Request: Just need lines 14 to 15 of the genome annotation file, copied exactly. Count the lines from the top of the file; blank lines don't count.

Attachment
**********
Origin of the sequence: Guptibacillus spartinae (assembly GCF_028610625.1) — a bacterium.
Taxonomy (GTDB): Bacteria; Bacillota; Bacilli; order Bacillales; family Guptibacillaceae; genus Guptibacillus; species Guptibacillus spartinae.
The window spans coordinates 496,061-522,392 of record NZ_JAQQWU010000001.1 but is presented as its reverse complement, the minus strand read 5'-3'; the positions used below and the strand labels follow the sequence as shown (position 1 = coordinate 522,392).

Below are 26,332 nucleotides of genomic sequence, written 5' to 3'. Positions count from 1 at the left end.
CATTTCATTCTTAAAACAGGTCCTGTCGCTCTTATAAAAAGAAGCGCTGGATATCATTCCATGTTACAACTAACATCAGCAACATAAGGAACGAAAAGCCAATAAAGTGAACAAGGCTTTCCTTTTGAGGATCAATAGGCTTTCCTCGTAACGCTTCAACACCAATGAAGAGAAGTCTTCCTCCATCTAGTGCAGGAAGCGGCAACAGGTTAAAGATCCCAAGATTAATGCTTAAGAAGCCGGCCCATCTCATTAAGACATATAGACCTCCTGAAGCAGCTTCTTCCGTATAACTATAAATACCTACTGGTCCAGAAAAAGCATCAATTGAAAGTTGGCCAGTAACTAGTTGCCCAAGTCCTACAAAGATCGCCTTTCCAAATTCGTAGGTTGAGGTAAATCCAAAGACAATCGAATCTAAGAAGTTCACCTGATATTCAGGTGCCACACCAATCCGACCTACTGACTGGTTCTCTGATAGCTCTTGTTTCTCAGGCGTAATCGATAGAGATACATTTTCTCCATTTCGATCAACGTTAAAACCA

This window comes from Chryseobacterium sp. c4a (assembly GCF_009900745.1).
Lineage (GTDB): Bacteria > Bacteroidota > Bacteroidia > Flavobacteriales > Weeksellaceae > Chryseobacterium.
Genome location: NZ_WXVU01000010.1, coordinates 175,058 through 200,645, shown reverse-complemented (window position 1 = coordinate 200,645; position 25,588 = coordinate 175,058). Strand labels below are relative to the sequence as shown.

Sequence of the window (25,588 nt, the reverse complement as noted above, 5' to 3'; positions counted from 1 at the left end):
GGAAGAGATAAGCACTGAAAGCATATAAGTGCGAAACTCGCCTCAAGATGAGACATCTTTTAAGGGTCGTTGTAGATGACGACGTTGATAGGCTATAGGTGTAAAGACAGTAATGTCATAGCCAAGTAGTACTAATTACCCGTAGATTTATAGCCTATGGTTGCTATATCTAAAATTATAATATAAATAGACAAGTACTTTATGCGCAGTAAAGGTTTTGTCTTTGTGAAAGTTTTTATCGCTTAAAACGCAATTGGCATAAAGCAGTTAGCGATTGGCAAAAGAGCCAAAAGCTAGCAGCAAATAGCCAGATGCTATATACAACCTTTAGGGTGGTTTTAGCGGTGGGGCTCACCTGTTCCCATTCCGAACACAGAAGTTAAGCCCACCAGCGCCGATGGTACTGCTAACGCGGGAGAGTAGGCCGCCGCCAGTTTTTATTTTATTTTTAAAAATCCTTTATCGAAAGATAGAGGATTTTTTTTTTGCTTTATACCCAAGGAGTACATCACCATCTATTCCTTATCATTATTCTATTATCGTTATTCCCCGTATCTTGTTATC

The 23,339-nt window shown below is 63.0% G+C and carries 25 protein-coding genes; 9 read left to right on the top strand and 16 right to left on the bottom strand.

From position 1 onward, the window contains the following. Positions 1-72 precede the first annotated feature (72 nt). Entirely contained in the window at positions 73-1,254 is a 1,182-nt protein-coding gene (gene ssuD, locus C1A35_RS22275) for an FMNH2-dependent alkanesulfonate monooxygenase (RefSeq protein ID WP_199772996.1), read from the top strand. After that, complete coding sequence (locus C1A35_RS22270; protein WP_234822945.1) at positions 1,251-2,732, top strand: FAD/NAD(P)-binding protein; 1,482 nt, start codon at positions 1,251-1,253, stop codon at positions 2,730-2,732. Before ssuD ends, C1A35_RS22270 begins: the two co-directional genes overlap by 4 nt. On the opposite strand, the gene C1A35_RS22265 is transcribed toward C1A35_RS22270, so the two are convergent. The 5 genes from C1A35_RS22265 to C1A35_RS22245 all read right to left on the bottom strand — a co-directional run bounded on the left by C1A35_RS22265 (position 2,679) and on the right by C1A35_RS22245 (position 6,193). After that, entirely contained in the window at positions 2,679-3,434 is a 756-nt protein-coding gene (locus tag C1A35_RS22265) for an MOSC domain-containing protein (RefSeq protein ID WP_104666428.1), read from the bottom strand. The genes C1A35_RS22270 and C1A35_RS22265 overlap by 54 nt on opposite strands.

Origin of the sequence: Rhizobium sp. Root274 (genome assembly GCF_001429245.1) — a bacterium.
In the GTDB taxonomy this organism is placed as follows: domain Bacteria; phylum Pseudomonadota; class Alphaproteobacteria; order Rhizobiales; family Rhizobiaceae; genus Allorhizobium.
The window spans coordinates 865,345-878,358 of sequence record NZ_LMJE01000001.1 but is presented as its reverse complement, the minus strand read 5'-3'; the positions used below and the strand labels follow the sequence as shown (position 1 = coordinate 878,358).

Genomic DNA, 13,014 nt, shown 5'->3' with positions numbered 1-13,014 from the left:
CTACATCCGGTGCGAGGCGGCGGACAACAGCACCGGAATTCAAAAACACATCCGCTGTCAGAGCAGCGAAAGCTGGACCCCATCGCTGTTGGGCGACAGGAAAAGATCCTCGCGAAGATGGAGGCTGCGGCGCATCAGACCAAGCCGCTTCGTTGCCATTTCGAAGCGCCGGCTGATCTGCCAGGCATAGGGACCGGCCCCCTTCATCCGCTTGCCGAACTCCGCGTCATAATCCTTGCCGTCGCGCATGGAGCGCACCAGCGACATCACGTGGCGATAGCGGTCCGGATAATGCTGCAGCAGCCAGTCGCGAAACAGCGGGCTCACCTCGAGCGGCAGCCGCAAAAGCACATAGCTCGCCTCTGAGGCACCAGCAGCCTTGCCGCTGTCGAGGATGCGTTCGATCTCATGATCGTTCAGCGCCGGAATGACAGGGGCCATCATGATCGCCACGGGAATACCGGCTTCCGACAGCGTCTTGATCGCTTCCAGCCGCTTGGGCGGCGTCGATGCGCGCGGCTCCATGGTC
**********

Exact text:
In the GTDB taxonomy this organism is placed as follows: domain Bacteria; phylum Pseudomonadota; class Alphaproteobacteria; order Rhizobiales; family Rhizobiaceae; genus Allorhizobium.
The window spans coordinates 865,345-878,358 of sequence record NZ_LMJE01000001.1 but is presented as its reverse complement, the minus strand read 5'-3'; the positions used below and the strand labels follow the sequence as shown (position 1 = coordinate 878,358).